A senior officer of the Royal Barbados Police Force (RBPF) says drunk driving and speeding are possible factors behind some accidents on the island’s roads.
Assistant Superintendent Ronald Stanford’s comments came during the launch of the Junior Road Rangers Scheme by the Barbados Road Safety Association yesterday.
The launch took place against the backdrop of six fatalities in motor vehicle accidents over the past two weeks. Altogether, 20 people have died thus far for the year on the island’s roads, exceeding last year’s total of 14.
Stanford pleaded with motorists to acknowledge the rules for safe road use, especially during the upcoming Independence and Christmas celebrations.
He emphasized that drinking alcohol and then driving was risky behaviour as the substance impaired judgement, often resulting in speeding.
“I want you to celebrate and celebrate responsibly. If you are going to drive, please don’t drink and if you are going to drink, please don’t drive,” Stanford said. “If you drink, get other avenues for transport. Passengers, please do not accept rides with persons you know have been drinking.”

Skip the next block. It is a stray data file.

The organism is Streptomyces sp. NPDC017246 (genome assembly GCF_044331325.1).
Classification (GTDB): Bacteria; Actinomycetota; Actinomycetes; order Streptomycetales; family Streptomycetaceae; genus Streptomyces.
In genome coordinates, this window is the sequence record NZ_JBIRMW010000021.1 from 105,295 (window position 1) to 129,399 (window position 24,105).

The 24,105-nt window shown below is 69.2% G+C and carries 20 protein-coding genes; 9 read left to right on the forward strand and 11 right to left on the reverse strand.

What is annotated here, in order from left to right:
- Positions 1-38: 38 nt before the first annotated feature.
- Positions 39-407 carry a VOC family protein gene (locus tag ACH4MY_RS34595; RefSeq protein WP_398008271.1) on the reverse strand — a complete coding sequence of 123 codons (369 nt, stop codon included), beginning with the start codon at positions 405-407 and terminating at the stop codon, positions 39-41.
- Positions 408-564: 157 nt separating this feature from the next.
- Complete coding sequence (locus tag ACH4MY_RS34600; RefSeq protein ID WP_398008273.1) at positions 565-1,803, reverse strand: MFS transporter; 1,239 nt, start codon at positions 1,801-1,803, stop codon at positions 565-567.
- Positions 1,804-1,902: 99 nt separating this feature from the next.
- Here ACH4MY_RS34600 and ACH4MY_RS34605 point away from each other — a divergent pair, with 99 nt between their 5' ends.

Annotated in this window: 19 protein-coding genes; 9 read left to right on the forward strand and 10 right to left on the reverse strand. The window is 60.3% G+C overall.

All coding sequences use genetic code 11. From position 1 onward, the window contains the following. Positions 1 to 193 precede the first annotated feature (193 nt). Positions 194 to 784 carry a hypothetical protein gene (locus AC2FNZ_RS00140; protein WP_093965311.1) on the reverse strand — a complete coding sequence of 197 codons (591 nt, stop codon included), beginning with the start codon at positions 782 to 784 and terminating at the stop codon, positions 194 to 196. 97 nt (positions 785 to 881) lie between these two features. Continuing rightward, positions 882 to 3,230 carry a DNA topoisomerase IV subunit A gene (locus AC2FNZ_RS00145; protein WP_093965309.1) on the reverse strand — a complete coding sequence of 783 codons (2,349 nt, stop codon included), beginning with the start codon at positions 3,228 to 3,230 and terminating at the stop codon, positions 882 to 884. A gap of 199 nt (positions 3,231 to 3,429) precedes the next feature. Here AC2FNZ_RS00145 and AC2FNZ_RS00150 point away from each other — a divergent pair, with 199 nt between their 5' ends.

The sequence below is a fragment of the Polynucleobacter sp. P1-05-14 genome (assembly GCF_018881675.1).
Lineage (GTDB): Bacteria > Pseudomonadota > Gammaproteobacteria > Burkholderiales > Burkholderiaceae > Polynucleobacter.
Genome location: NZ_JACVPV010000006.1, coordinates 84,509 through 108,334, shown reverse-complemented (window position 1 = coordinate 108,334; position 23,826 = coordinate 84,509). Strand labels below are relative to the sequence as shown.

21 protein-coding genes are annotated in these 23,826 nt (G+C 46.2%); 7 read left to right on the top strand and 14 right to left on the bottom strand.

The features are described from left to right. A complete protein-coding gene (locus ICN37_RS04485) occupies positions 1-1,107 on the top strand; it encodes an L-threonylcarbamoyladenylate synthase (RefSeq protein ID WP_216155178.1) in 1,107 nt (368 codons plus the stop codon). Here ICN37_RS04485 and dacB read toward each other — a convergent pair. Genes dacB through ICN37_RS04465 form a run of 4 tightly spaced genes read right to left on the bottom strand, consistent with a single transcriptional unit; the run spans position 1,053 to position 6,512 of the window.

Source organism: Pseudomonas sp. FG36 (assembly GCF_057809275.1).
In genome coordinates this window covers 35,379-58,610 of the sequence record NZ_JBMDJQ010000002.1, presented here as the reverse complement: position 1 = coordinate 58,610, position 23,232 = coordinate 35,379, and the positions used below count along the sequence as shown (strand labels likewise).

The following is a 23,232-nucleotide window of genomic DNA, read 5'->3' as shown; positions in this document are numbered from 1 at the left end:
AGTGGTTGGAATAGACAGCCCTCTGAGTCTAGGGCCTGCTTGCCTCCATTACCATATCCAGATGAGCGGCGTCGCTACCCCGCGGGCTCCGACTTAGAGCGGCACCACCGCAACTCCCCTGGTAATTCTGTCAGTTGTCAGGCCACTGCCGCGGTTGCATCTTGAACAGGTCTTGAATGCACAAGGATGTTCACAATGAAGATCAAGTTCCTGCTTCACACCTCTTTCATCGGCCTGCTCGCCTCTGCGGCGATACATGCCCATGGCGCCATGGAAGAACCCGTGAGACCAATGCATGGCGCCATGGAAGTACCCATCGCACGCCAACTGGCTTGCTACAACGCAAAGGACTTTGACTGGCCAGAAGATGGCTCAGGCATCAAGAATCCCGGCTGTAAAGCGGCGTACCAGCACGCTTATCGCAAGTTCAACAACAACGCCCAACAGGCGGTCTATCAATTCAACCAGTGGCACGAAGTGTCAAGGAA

Speaking at the event and responding to calls for the speeding up of breathalyzer testing legislation, Minister of Transport and Works Michael Lashley indicated there was a provision in the present Road Safety Act that addressed the illegality of driving under the influence.
The Junior Road Rangers Scheme seeks to educate primary school children about safe road use. Sharon Primary is the first to be involved during the pilot phase of the programme.
Lashley, who praised the Road Safety Association for introducing the initiative, said the programme was a way of incorporating road safety topics into the school learning experience.
As the island observes Road Safety Month, Lashley extended sympathy to persons who have lost loved ones either on the roads recently or over the years on behalf of his ministry.
He said his ministry was continuing to work assiduously to improve the road infrastructure to provide a safer environment for road users and would soon be embarking on road safety projects.
“This was done by constructing roundabouts at intersections which were previously the scenes of frequent accidents, by installing traffic calming devices, by realigning roads and sidewalks and by increasing road markings and signs among many other measures,” he said.
President of the Road Safety Association, Charmaine Roland-Bowen, said the Junior Road Rangers programme already exists in several countries and was introduced in Barbados with the objective of having children become advocates for the promotion of road safety.
She said five other primary schools would be involved in the programme.